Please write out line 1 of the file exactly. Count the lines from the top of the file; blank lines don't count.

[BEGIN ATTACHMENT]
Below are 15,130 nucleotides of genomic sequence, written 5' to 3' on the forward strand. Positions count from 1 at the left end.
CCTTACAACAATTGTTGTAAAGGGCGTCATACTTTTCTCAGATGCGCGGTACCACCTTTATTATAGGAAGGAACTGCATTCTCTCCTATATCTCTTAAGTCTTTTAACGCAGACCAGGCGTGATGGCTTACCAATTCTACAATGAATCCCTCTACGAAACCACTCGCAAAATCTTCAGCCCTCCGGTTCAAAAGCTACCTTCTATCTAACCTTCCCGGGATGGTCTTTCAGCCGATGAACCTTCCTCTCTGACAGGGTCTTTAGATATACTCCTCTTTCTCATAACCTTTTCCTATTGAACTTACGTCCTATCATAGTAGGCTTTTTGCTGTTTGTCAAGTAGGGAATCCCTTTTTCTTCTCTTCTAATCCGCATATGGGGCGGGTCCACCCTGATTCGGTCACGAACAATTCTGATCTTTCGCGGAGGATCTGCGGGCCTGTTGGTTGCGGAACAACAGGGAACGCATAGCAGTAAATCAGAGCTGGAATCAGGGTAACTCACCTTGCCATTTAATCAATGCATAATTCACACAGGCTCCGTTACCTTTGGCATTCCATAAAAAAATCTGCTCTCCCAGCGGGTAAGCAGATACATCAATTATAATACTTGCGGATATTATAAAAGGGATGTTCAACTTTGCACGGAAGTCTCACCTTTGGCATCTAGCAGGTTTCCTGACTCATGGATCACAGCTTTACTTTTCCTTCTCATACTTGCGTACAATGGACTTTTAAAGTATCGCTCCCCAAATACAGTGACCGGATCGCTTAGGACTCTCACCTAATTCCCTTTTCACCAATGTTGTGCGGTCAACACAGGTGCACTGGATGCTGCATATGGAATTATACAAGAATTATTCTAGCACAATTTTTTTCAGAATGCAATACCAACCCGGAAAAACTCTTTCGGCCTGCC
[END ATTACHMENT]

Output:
Below are 15,130 nucleotides of genomic sequence, written 5' to 3' on the forward strand. Positions count from 1 at the left end.